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Friday, July 16, 2010

Additional Thoughts on BP

I felt a nice compliment to the T2 Presentation might be an explanation of a trade that I beleive could yield a nice return. Would love any feedback.

Now that BP has put the cap on the well its all gravy from here. Well....maybe not but the good news is this idea doesn't really depend on stellar out-performance. I am recommending a 1X1 vertical call spread. I would advise using the 1/20/2012 Calls at strikes of 42.5 and 45 (to avoid confusion I am advocating buying the 42.50s and selling the 45s at a 1:1 ratio). Based on midpoint pricing as of close on 7/15/10 the 42.50s trade at 6.90 and the 45s are at 6.13 this represents a $0.77 spread. So using simple math if at anytime up until 1/20/2012 BP's equity goes to 45 or above the position will have an intrinsic value of $2.50/share versus a cost of $0.77 or a nice profit of 3.25x invested capital. For frame of reference BP's equity closed trading today at $38.92. That means we have the potential to make 3.25x our money if the stock just goes up by 15.6% by 1/20/2012 - sounds like a pretty manageable gap to me.

Now for the nitty-gritty. Obviously BP will have to pay substantial sums for the damage they have caused to the Gulf Coast. Given our populist president and the current business hating environment I imagine these fees will be quite large. The ultimate cost to BP is impossible to know currently. The 1989 Exxon Valdez spill of 250 kbls cost Exxon US$3.8 bn. Assuming that a spill of similar size in the GoM could today cost $10 bn, allowing for inflation and the greater impact of this spill (a more highly populated and more economically relevant area). However, this estimate is subject to great uncertainty, as there is no useful recent comparison for a spill of this size in such a populated area. To be conservative we assume that BP (as an operator) bears 100% of the clean-up and legal costs, despite owning only 65% of the license. However, this is another key area of uncertainty; we do not know yet the exact reasons for the failures that led to the spill and which company might be responsible for it.

Just for fun lets make some nice round estimates on what the spill could ultimately cost. At $40,000 per barrel spilt, or $10 bn per 250 kbls (backed into by inflating Exxon’s US$3.8 bn costs relating to the Valdez spill in 1989 by 5% pa). Then a apply this cost to the total number of barrels spilt, and do not adjust for those barrels
that have been dispersed or evaporated, which could be as much as 50% of the total
volume. We also attribute 100% of this cost to BP, as the operator of the license, although it owns only a 65% stake in the block (and bless BP's heart they have been sending bills to their partners as incurred - payment of such bills is another topic all together). Lets be draconian, the well leaked for 85 days, lets assume the well leaked all in 1.65mbls (about 19kbls per day while there have been a number of outliers on estimates out there I decided to shoot the middle on this one). We then take that number multiplied by our $40,000 per barrel split to arrive at a total cost of $66B. Quite a staggering sum. However even using this amount the stock the stock would trade on an EV/DACF of 5.5x in 2010E and 4.5x in 2011E.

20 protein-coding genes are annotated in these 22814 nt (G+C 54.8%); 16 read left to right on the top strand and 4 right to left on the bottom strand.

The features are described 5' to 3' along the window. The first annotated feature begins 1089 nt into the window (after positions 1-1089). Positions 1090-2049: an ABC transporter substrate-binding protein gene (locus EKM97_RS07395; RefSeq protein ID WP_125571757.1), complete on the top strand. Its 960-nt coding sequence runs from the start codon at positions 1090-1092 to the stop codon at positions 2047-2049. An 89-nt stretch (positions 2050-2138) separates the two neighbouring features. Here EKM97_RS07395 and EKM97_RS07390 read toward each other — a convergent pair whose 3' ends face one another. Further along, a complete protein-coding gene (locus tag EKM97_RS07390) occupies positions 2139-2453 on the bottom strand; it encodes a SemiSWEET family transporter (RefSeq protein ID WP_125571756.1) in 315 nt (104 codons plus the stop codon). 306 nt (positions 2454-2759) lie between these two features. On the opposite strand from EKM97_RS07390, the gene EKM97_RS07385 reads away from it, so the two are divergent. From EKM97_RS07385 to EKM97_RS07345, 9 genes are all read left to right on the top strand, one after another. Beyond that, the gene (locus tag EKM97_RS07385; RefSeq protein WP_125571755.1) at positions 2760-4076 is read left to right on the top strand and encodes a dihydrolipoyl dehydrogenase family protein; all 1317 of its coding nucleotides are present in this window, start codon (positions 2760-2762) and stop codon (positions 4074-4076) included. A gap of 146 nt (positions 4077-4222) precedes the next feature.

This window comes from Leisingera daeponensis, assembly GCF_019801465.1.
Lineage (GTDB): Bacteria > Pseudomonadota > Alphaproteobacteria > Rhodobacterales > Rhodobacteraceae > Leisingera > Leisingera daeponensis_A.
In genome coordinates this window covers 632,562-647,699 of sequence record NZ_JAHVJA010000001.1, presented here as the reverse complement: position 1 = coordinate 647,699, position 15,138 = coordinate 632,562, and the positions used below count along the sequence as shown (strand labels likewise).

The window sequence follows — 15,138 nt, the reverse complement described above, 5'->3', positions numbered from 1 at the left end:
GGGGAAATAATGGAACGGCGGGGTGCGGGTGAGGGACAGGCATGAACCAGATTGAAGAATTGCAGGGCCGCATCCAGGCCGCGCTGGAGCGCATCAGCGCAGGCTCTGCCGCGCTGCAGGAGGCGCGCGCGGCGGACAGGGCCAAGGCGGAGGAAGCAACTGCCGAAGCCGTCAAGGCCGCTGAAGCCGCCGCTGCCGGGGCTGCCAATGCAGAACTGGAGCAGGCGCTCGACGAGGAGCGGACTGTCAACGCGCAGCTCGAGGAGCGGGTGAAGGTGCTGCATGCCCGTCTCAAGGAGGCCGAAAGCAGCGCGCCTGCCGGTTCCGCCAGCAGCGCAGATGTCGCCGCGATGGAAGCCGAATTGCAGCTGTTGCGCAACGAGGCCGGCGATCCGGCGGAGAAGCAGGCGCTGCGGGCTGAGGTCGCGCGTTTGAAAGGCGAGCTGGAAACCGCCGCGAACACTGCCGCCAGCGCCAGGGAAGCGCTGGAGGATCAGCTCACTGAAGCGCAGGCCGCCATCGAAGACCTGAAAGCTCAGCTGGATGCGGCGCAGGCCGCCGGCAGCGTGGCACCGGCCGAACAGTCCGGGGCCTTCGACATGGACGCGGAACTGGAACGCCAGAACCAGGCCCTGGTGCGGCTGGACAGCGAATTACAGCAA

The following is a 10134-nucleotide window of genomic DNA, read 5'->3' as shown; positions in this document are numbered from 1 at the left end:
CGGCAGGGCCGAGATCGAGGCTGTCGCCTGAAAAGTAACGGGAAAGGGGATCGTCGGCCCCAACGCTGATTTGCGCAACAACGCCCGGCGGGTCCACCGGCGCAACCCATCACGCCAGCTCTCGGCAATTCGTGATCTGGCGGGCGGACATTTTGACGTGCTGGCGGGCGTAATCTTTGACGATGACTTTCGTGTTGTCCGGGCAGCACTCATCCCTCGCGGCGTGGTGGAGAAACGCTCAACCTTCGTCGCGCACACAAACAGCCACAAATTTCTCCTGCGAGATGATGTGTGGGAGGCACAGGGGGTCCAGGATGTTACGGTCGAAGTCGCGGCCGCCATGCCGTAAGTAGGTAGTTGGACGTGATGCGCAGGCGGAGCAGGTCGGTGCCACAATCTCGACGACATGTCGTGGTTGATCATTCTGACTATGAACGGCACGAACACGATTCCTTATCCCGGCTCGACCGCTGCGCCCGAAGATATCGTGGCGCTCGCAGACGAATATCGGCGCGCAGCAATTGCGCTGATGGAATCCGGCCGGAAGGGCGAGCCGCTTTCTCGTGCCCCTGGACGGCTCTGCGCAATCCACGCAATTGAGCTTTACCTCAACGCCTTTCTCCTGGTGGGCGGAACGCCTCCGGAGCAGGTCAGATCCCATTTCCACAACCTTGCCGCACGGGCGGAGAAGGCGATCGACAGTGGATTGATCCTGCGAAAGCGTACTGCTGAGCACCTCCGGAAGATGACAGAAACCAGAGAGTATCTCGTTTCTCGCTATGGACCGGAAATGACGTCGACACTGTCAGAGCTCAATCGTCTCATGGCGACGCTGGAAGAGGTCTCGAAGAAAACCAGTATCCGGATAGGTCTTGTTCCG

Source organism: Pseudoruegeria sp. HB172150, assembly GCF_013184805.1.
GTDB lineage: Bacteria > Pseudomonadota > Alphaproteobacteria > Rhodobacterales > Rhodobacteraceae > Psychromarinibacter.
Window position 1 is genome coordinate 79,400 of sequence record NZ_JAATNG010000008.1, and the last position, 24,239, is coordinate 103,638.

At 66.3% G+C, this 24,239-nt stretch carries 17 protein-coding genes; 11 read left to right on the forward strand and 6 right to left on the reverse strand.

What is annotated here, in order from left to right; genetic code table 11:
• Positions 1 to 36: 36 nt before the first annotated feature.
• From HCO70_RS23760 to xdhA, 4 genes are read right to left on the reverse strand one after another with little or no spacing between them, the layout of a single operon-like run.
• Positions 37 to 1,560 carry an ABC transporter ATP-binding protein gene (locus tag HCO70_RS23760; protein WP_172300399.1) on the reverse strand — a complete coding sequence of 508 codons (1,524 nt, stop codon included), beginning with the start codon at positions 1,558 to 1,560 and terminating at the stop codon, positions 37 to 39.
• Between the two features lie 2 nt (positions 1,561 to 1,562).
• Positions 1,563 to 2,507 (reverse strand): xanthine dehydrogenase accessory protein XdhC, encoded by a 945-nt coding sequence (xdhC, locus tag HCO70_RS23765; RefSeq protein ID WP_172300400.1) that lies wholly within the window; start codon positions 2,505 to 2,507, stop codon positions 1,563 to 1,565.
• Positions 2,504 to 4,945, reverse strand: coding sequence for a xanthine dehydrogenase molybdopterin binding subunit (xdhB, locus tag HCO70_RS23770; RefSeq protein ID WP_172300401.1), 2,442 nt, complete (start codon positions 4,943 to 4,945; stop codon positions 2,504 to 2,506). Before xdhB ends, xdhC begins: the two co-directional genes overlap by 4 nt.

How would BP pay for this: BP has announced an intention to raise $10bn from non-core asset divestments over the next 12-months. This compares to BP's 'normal course' level of non-core divestments of $3-4bn per annum. There is an overhang of unsold refineries on the market - we count at least 25 with a capacity of 2.9 million bopd. So, we doubt BP will seek to compete in that oversupplied asset market. Retail asset divestments are always an option – given the damage to BP’s brand, it is possible that a buyer may see greater value by rebranding some outlets. Excluding Russia, BP has 22,400 retail sites. An exit from specialty (acetyls and aromatics) chemicals is possible – given capital employed of $5-6bn, this could be a useful ticket which would complete BP's exit from the chemicals segment following the sale of Innovene. Upstream, we sense that it more a buyer’s market for gas oriented assets and we doubt BP will U-turn following its recent build up in the US gas shale ($3.7bn acquisitions in H2 2008). This leaves oil biased upstream assets. We doubt BP will want to sell growth oriented (undeveloped) assets; we suspect it should rather sell more mature producing positions which are more straightforward to value and for which there is a relatively buoyant market. Such assets could include pieces in the UK North Sea, the Lower 48 (onshore USA), Canada and perhaps Colombia. We very much doubt BP will look to reduce its exposure to Angola or TNK-BP given their resource depth and long term growth potential. BP has three listed investments which have an aggregate market value of approximately $2.6bn that it might consider selling – a 1.3% stake in Rosneft (market value $880m), a 20% stake in China Aviation Oil Singapore (market value $150m) and a 71% stake in Castrol India (market value $1,600m). Aside from just the raw cashflow producing power of BP there are a number of avenues for additional cash.

There is a lot more I could talk about on the company and its cash producing prospects but I will leave that to the reader to discover.

While the dynamics may be unappealing to some - 100% loss versus 325% upside. I personally find a 3:1 trade with reasonable safety and a long life quite appealing.

T2 Partners Presentation on InBev, Microsoft, and BP - Enjoy

T2 Presentation 07-12-10